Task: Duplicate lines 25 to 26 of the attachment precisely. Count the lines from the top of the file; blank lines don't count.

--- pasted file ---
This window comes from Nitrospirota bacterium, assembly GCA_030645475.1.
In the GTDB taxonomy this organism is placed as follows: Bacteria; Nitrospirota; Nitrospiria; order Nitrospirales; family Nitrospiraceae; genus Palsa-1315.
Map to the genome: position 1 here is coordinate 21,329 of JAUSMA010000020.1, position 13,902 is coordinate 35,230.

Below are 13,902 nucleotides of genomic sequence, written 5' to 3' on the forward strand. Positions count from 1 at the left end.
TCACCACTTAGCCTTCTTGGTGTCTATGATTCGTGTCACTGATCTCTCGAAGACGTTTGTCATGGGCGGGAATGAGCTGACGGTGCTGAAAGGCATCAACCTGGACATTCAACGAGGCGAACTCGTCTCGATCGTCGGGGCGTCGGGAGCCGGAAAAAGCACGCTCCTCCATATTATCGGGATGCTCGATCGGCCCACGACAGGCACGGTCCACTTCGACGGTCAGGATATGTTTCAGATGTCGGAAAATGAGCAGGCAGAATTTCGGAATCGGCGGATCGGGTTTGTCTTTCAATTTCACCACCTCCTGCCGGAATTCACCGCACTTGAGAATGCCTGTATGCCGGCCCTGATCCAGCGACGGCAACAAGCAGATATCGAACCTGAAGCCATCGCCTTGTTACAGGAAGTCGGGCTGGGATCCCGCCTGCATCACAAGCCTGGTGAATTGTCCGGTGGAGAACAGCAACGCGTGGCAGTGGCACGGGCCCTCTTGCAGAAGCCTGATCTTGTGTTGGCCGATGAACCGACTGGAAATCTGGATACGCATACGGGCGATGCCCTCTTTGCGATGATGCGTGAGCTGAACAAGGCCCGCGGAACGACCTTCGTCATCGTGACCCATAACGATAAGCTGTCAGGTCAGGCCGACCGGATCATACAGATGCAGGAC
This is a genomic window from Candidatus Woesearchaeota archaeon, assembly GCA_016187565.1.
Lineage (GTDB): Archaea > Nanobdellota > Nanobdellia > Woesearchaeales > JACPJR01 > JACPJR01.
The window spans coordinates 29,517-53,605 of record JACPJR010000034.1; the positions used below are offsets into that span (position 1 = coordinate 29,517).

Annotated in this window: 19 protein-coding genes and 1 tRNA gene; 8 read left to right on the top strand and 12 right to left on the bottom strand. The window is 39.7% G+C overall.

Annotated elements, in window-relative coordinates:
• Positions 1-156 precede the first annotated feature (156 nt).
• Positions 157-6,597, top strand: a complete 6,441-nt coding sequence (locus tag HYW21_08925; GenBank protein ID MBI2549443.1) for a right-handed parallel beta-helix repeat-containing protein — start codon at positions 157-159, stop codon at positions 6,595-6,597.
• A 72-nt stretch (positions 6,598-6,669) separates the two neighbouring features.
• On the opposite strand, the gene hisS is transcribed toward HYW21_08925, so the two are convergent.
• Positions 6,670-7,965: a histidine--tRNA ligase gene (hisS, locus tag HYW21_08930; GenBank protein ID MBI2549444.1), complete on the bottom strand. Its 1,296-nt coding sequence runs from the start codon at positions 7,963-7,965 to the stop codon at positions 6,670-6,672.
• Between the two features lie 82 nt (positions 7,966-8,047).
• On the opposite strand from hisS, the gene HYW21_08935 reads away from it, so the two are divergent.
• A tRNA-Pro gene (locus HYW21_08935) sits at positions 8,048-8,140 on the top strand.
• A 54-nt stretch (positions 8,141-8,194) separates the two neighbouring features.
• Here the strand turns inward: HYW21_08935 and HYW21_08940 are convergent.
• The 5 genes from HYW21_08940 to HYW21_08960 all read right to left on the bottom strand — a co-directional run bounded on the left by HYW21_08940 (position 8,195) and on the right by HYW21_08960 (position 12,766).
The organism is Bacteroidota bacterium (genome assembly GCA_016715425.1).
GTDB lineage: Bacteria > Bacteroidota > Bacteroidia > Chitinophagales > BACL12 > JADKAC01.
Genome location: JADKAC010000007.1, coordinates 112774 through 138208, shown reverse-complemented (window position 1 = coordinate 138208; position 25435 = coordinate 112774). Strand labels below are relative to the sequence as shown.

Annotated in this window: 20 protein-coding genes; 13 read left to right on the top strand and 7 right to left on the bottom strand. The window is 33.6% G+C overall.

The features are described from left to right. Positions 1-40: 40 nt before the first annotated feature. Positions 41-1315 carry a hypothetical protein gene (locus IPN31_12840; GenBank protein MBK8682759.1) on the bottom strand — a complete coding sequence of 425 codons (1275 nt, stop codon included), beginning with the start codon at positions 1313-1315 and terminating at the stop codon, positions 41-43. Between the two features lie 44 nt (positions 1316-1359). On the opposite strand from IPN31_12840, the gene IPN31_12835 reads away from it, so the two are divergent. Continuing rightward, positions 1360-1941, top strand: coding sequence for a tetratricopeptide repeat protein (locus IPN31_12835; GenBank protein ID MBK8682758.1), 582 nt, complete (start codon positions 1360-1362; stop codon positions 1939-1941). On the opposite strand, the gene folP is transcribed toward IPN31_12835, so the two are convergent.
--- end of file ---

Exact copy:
Annotated in this window: 20 protein-coding genes; 13 read left to right on the top strand and 7 right to left on the bottom strand. The window is 33.6% G+C overall.

The features are described from left to right. Positions 1-40: 40 nt before the first annotated feature. Positions 41-1315 carry a hypothetical protein gene (locus IPN31_12840; GenBank protein MBK8682759.1) on the bottom strand — a complete coding sequence of 425 codons (1275 nt, stop codon included), beginning with the start codon at positions 1313-1315 and terminating at the stop codon, positions 41-43. Between the two features lie 44 nt (positions 1316-1359). On the opposite strand from IPN31_12840, the gene IPN31_12835 reads away from it, so the two are divergent. Continuing rightward, positions 1360-1941, top strand: coding sequence for a tetratricopeptide repeat protein (locus IPN31_12835; GenBank protein ID MBK8682758.1), 582 nt, complete (start codon positions 1360-1362; stop codon positions 1939-1941). On the opposite strand, the gene folP is transcribed toward IPN31_12835, so the two are convergent.